In what appears to be the first court opinion to weigh in on the copyrightability of AI-generated art, the District of D.C. has blessed the Copyright Office’s position to date: only works created by humans deserve protection under the U.S. Copyright Act. Thaler v. Perlumtter, Case No. 22-cv-1564 (D.D.C. Aug. 18, 2023).

As we discussed in a prior post, The Copyright Office issued guidance earlier this year in connection with attempted registration of a comic book entitled “Zarya of the Dawn.” Using a legal framework established by the 1884 U.S. Supreme Court case Burrow-Giles Lithographic Co. v. Sarony, the office refused registration of the portions of the comic book that were purely generated by AI. Unlike the creative choices a photographer made in Burrow-Giles, the Copyright Office concluded, generative AI is based purely on machine-generated outputs that are not controlled by the human user.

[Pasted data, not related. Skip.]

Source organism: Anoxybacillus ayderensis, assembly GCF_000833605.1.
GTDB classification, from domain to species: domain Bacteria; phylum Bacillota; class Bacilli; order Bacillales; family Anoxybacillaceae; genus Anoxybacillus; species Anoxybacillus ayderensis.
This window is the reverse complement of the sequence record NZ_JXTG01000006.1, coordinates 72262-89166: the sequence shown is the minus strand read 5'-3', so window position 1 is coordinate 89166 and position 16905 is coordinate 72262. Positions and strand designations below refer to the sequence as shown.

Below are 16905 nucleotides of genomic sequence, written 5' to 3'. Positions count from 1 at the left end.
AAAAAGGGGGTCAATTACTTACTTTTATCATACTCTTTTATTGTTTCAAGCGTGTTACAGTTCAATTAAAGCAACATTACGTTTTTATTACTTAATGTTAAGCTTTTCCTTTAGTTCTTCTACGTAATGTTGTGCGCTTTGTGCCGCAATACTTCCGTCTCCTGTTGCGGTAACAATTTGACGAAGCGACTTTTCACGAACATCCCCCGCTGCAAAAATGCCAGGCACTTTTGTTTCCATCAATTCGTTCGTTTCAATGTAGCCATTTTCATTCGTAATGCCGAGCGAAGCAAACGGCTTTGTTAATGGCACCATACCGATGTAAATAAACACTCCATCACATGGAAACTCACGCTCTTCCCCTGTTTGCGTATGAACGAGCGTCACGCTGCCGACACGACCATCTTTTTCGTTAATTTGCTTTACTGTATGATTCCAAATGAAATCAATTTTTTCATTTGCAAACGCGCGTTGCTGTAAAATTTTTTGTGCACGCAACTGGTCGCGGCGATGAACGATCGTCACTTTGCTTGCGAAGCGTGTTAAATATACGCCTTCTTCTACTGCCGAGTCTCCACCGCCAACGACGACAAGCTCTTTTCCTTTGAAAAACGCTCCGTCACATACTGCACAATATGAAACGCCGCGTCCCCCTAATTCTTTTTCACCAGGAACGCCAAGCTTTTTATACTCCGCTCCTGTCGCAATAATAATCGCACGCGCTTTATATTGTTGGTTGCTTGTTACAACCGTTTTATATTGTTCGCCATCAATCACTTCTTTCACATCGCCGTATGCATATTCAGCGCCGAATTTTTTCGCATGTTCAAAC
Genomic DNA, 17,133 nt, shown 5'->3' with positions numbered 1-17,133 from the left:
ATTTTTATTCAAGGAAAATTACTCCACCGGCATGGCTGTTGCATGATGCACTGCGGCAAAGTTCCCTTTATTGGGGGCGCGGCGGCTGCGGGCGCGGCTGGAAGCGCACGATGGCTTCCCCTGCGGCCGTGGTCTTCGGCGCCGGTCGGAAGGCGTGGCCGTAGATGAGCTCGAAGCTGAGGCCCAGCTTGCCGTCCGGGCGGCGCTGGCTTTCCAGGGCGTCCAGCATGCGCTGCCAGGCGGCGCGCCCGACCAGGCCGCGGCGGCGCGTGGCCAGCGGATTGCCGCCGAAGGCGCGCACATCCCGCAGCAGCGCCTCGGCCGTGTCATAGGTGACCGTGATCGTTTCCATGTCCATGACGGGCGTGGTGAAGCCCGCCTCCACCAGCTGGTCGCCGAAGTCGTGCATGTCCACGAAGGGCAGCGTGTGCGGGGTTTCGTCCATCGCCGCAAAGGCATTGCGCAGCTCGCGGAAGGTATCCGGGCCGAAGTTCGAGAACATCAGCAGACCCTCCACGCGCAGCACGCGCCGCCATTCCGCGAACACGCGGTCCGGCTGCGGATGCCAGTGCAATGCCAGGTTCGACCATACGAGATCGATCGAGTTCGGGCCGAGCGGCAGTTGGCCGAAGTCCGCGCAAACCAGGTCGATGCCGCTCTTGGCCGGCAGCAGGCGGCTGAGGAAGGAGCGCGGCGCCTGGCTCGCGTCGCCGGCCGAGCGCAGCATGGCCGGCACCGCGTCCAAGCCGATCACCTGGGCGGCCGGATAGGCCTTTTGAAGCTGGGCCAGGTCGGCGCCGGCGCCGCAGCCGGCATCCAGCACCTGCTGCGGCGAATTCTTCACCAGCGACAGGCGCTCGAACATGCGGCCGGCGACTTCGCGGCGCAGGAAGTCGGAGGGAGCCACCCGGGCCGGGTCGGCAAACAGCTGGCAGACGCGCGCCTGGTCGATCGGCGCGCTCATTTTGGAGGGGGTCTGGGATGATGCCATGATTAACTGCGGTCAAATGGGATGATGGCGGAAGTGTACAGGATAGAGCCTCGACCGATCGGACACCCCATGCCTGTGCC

The same issue came up in Thaler, where the plaintiff sought to register for copyright protection a piece of visual art called “A Recent Entrance to Paradise” generated by an AI computer system called the “Creativity Machine:”

But in contrast to Zarya of the Dawn, which was a composite of human-generated and AI-generated material, Thaler’s “Creativity Machine” was the sole claimed author. (Even so, Thaler indicated that he was entitled to claim copyright, because “A Recent Entrance to Paradise” was a work-for-hire he commissioned through the Creativity Machine.)

On February 14, 2022, the Copyright Office issued a final refusal to register the work on the basis that it was not created by a human.

Thaler challenged the decision in district court under the Administrative Procedure Act, alleging that the Copyright Office’s decision was “arbitrary, capricious, an abuse of discretion, or otherwise not in accordance with the law.” Both parties moved for summary judgment.

Ultimately, the court affirmed the Copyright Office’s position that the although “[c]opyright is designed to adapt with the times… human creativity is the sine qua non at the core of copyrightability, even as that human creativity is channeled through new tools or into new media.” Citing to Burrow-Giles as well as to the famed “monkey selfie” case out of the Ninth Circuit, Naruto v. Slater, 888 F,3d 418 (9th Cir. 2018), the court concluded that the Copyright Act was designed to protect only humans.

At bottom, an “image autonomously generated by plaintiff’s computer system was never eligible for copyright,” the court held.